Russian aluminium giant UC Rusal has faced another punch in the face, this time from one of its shareholders — Viktor Vekselberg, who has been partnering Oleg Deripaska in the aluminium business through his SUAL Partners, which holds 15,8% of Rusal for the benifit of Vekselberg and his partner Leonard Blavatnik, publicly resigned from the position of Chairman of the Board of the aluminium company.
Russian media reported
, that in the letter to Rusal’s board members Vekselberg has aggressively criticized business model of Rusal, accusing Deripaska of running the company into a huge debt, being ineffective during a crisis times, and personally responsible for drawing Rusal into a huge amount of litigations and social conflicts.
Rusal responded with defensive statement, saying that Vekselberg has not been fulfilling his obligations as a board member for the last year, and that the question of his resignation was already on the table. Immediately after that Oleg Deripaska, the main owner of the aluminium company and the creator of Rusal strategy, has filled the gap in the board created by Vekselberg’s expel by appointment as Rusal’s Chairman of the Board Barry Cheung, who also chairs the Hong Kong Mercantile Exchange (HKME). As a strange coincidence, Oleg Deripaska acquired 10 percent of the HKME in June 2010 through his En+ Group.
Viktor Vekselberg addressed the media responding to Rusal’s statement about his non-involvement in Rusal’s life with a strong denial, saying that he would have to take that matter to the court. He also criticised the appointment of Barry Cheung, saying that "The company should have completed a full-fledged examination of the candidates for the post of Chairman of the Board of Directors with the assistance of international consultants. Moreover, SUAL Partners stated position remains that the Board of Directors of the company, 80 percent of the assets of which are located in Russia, should be chaired by a Russian citizen, whose independence from any of the major shareholders of UC Rusal is beyond any doubt."
Conflict between Oleg Deripaska and his business partners Viktor Vekselberg and Michael Prokhorov, who had run in the presidential race agains Vladimir Putin in March this year, had started from the beginning — when Rusal and SUAL merged to create aluminium giant. Back in 2007 Rusal had run in a huge debt and entered the financial crisis in very unfavorable position. In 2008 Deripaska had bought out the stake in Norilsk Nickel from Michael Prokhorov, and force Rusal into corporate war against another owner of Norilsk Nickel, Vladimir Potanin. Vekselberg and Prokhorov had never supported Deripaska’s aggressive strategy and his hostile behavior towards Norilsk Nickel shareholders, what brought the company into a 4-years conflict and serious devaluation. Analysts and financial experts believe that Vekselberg, Blavatnik and Prokhorov may be seeking for the ways to quit the “unsuccessful aluminium boat”, selling their stakes to Glencore or Metalloinvest.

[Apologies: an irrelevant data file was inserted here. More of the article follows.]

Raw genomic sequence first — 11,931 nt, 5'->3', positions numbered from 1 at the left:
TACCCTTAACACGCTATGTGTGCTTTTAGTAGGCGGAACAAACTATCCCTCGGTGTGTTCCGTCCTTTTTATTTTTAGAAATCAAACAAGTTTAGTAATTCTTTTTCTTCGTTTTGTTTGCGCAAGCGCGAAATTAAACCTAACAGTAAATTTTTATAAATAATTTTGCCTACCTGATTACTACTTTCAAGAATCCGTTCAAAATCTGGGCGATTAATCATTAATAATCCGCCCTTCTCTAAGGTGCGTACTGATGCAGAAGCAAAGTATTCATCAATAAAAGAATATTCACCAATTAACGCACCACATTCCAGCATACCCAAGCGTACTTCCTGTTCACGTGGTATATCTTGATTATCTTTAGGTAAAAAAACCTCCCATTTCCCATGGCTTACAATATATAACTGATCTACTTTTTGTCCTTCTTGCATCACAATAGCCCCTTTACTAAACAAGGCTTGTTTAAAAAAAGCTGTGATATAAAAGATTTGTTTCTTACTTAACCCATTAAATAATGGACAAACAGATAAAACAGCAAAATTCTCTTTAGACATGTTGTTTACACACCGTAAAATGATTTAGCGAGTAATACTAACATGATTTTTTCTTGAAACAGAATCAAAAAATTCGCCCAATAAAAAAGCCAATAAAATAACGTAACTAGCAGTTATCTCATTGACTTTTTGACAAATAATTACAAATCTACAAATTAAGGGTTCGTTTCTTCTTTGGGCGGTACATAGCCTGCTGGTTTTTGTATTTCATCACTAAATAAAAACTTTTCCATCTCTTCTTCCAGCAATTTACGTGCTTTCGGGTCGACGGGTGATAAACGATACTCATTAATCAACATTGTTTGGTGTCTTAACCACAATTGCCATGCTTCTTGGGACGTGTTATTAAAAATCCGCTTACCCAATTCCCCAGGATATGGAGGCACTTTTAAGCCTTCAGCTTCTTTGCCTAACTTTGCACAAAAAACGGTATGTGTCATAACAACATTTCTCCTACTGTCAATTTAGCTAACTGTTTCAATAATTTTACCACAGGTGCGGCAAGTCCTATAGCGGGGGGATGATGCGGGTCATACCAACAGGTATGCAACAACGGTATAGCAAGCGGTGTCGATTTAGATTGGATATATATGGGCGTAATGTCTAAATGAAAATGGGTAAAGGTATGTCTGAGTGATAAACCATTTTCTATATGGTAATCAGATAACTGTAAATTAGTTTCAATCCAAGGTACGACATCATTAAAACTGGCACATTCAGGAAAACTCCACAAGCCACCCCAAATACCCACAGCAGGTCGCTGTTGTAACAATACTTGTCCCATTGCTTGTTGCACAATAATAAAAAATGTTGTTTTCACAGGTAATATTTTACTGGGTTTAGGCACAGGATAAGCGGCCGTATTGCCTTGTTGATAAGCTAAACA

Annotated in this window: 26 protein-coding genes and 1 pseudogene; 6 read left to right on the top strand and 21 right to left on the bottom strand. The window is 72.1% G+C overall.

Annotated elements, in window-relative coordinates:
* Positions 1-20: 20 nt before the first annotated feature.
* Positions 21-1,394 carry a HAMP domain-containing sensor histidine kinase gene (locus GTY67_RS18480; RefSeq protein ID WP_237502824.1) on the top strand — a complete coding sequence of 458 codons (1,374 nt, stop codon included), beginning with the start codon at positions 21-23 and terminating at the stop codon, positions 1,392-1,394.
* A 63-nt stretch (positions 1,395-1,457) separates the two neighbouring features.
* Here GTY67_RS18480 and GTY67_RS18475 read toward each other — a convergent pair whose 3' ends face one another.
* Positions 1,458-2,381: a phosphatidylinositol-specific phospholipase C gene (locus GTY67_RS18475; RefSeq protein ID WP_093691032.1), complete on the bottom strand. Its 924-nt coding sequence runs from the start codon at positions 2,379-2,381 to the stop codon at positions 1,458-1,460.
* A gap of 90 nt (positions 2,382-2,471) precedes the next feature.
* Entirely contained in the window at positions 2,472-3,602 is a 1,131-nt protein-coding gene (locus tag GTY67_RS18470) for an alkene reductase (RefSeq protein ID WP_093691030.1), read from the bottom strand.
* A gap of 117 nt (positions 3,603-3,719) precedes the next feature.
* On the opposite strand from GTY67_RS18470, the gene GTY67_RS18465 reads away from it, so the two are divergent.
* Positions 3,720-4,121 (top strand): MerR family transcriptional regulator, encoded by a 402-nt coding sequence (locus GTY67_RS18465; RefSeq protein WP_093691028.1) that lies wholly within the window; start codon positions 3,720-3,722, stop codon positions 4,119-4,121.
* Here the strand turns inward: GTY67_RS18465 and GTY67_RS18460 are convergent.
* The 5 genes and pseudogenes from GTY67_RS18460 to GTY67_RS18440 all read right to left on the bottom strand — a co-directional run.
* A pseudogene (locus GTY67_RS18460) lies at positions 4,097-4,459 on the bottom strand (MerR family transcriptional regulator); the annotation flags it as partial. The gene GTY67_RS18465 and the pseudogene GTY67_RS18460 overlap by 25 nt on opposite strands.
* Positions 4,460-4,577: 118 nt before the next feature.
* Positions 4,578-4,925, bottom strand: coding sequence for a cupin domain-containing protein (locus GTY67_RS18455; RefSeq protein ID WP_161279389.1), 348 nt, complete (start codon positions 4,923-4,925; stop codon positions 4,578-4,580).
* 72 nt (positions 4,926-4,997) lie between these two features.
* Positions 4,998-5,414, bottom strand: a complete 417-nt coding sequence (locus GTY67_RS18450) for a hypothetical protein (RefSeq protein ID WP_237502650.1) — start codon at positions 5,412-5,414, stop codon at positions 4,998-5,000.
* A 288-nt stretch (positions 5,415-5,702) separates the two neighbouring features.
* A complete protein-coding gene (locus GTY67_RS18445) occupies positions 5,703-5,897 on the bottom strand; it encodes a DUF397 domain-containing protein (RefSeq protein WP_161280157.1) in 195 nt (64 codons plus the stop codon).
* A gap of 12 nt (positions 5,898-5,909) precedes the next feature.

While Rusal, is the subject of a strategic tug-of-war between Deripaska and other billionaires including Vekselberg and recent presidential candidate Mikhail Prokhorov it is still the world’s largest aluminium producer, located in the country with changing political situation. Presidential elections would irreversibly lead to inauguration of Vladimir Putin as the President, what would lead to a certain shuffle in the government. Russian oligarchs would have to reinitiate their arrangements with the authorities to preserve their businesses, while there are ongoing discussions about nationalization of ineffectively operated enterprises from their current owners.
Sergei Mironov, who also participated in the presidential race in March, submitted to the State Duma the law project which would lead to nationalization of the loss making strategic businesses from their current owners, who perform ineffective management. Lawmakers uses Rusal and its Russian plants as the main example of troublemaking ownership with evasive tax payments, low wages and non-transparent business models.